Stack Overflow is a community of 4.7 million programmers, just like you, helping each other.

Join them; it only takes a minute:

Sign up
Join the Stack Overflow community to:
  1. Ask programming questions
  2. Answer and help your peers
  3. Get recognized for your expertise

In order to experience the new features of Entity Framework I created a new MVC 4 internet application.
I connected it to an existing database and generated the Model classes with the dbContext generator.

By running the application I got some validation errors while editing a form. As example for a DateTime field the system was complaining if the date was inserted as "12/10/2012" instead of 2012-10-12 (as in the SQ Server notation).
I tried to find the validation code in the project, but I could not find it anywhere in the generated code.

One of my model classes is the following:

public partial class Artist
    public Artist()

    public int Id { get; set; }
    public string Name { get; set; }
    public Nullable<System.DateTime> DateOfBirth { get; set; }

    public virtual Countries Countries { get; set; }

How can I customize the validation errors if using the Database first approach?
If I decor the models with my validation attributes, then they would be erased once the model classes are generated again.

Moreover in a "real world" project where the use of an existing database is mandatory, what would be the best approach with the development of the model classes?
Extending the classes automatically generated by adding partial classes with the same name?

EDIT (Introduced part of the View):

@using (Html.BeginForm()) {


    <div class="editor-label">
        @Html.LabelFor(model => model.Name)
    <div class="editor-field">
        @Html.EditorFor(model => model.Name)
        @Html.ValidationMessageFor(model => model.Name)

    <div class="editor-label">
        @Html.LabelFor(model => model.DateOfBirth)
    <div class="editor-field">
        @Html.EditorFor(model => model.DateOfBirth)
        @Html.ValidationMessageFor(model => model.DateOfBirth)

        <input type="submit" value="Create" />
share|improve this question
What does your view look like? There should be no problem entering a date in MM/DD/YYYY format, as this is converted to a DateTime in .net before it's sent to SQL Server. Thus, you must be doing something a bit wonky in your view. Unless you're trying to enter a date in DD/MM/YYYY format, in which case it's a globalization issue which is a totally different problem. The example you gave should not have given any validation error, though, since it's valid either way (though obviously may not give the results you want if using DD/MM/YYYY) – Erik Funkenbusch Oct 9 '12 at 19:49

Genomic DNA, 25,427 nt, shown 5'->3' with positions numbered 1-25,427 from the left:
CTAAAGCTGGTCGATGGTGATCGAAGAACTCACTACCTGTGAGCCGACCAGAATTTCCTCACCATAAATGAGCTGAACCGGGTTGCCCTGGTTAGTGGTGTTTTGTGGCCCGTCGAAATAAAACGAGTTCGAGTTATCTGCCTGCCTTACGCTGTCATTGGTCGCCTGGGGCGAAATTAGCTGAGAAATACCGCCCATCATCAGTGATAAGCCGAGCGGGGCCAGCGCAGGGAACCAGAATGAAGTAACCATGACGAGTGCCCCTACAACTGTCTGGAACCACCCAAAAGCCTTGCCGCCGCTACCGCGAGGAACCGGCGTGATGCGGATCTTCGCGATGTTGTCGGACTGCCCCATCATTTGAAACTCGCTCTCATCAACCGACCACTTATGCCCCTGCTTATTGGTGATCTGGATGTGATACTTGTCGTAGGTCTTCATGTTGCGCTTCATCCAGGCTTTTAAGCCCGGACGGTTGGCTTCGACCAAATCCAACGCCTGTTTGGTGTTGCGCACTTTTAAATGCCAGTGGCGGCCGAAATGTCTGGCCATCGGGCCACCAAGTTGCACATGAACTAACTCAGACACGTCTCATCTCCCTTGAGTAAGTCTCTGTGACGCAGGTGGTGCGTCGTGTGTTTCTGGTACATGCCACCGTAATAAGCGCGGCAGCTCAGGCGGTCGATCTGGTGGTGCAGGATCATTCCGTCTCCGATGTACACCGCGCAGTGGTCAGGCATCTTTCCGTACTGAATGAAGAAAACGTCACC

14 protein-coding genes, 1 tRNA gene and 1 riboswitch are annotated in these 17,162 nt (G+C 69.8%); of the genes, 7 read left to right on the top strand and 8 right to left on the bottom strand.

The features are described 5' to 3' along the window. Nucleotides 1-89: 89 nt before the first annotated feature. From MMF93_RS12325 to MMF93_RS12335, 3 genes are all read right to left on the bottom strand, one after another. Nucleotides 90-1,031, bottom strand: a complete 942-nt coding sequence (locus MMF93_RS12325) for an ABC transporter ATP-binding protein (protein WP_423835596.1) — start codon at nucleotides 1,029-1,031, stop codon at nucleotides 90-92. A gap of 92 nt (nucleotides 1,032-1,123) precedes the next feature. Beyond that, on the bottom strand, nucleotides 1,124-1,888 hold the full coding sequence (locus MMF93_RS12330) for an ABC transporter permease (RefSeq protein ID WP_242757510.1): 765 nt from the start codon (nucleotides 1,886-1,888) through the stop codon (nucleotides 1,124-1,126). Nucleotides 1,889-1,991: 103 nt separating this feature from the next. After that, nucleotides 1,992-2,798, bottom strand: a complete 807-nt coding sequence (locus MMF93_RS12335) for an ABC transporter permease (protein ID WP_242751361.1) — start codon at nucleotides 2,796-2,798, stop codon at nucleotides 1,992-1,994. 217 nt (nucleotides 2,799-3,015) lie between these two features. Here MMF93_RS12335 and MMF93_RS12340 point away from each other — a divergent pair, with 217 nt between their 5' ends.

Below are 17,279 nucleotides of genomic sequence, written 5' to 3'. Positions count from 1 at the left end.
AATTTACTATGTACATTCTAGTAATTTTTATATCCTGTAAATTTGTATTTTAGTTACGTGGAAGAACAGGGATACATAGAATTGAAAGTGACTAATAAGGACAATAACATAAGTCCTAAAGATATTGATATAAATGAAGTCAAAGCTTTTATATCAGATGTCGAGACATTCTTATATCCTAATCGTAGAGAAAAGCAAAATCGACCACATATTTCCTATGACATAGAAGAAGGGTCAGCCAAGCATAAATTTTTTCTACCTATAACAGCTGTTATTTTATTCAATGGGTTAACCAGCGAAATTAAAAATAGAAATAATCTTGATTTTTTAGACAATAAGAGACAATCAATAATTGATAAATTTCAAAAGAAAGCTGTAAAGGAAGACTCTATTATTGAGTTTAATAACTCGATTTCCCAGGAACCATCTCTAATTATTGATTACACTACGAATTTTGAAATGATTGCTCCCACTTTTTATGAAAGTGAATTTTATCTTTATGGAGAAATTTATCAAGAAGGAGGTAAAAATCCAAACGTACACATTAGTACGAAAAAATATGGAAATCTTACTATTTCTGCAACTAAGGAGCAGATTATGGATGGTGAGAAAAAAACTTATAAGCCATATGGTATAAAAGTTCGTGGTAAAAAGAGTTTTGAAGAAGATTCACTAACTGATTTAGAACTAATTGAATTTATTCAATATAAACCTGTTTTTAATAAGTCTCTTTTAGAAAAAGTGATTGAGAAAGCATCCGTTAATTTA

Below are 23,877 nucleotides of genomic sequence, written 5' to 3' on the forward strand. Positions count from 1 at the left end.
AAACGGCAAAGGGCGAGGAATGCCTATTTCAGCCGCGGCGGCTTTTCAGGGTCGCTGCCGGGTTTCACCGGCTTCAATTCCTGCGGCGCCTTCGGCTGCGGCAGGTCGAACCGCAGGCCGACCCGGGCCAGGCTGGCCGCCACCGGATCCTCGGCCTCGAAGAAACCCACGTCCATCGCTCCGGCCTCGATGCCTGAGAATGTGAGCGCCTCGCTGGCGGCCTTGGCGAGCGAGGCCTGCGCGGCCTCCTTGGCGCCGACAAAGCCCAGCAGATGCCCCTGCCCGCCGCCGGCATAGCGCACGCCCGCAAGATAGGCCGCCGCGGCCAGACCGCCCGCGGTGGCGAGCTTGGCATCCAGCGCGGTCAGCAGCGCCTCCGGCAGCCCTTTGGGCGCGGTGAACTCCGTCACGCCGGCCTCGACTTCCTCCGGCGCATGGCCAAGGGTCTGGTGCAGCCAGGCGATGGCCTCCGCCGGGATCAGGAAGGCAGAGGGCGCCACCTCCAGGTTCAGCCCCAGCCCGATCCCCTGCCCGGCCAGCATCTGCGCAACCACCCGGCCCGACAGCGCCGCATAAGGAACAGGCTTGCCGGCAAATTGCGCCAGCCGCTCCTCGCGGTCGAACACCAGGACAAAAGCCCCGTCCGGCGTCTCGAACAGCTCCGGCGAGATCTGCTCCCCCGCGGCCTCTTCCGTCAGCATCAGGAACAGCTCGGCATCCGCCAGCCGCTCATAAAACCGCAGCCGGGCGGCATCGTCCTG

You can add validation constraints using the Fluent – millimoose Oct 9 '12 at 19:50
@millimoose - those constraints will only work on the database, not on MVC validation. – Erik Funkenbusch Oct 9 '12 at 19:53
What date format are you using? And are you certain that 12/10/2012 creates an error? because either way it should pass validation. Now, something like 15/10/2012 is a different story. – Erik Funkenbusch Oct 9 '12 at 20:15
If you want answers, Luca.. I suggest answering the questions people ask of you, otherwise what's the point? – Erik Funkenbusch Oct 9 '12 at 21:47
up vote 5 down vote accepted

Well, you can always use a metadata class

public partial class ArtistMetaData
   public string Name;//it can be a field instead of a property, must just have the same name and type than in your Model class

and a partial class

public partial class Artist {

Or (my preferred solution) you can use an external Validation library, like the excellent FluentValidation

You have a "basic" validation by default (which can be removed in the global.asax), checking : that the non nullables values... are not null (like a default Required attribute), and that values are of the right type.

share|improve this answer
+1 - I find the metadata class an elegant solution. In Global.asax I cannot find any method about validation. Is this the only place where I could look at? – Luca Oct 9 '12 at 20:01
@Luca you have nothing in Global.asax, but you can explicitely DO things on the "implicit" providers in application_start, for example by setting the DataAnnotationsModelValidatorProvider.AddImplicitRequiredAttributeForValueTypes‌​ Property to false (and you won't have the default message "Property xxx should not be null", or something like that, when trying to put null in an int Property) – Raphaël Althaus Oct 9 '12 at 20:13
I added it and set its value to false, but still the message appears. It is related to the date format, since by entering it in the "SQL Server" format (yyyy-mm-dd) it passes the validation. – Luca Oct 9 '12 at 20:44
@Luca yes it's not the same problem (AddImplicit... just give a message if you set a null into a non nullable). For your problem, you could maybe look at a CustomModelBinder, which could bind DateTimes from different format to a correct DateTime. – Raphaël Althaus Oct 9 '12 at 20:50
Today I ran again the project and used jQuery date picker for the dates fields and the application was accepting the date format without complaining. Strange is, I did not change anything in the system since yesterday, therefore I guess there were some property/setting not set during the build. Thanks for the helpful suggestion! – Luca Oct 10 '12 at 20:11

Check your browser and machine culture settings and then the jquery validation cultures.

I tend to have this problems since I have the Spanish config, but mvc comes with the English dates and currency formats, etc. For example dd/mm/yyyy vs mm/dd/yyyy

You could also use a regular expression attribute to validate the field as you wish.

share|improve this answer

Your Answer


By posting your answer, you agree to the privacy policy and terms of service.

Not the answer you're looking for? Browse other questions tagged or ask your own question.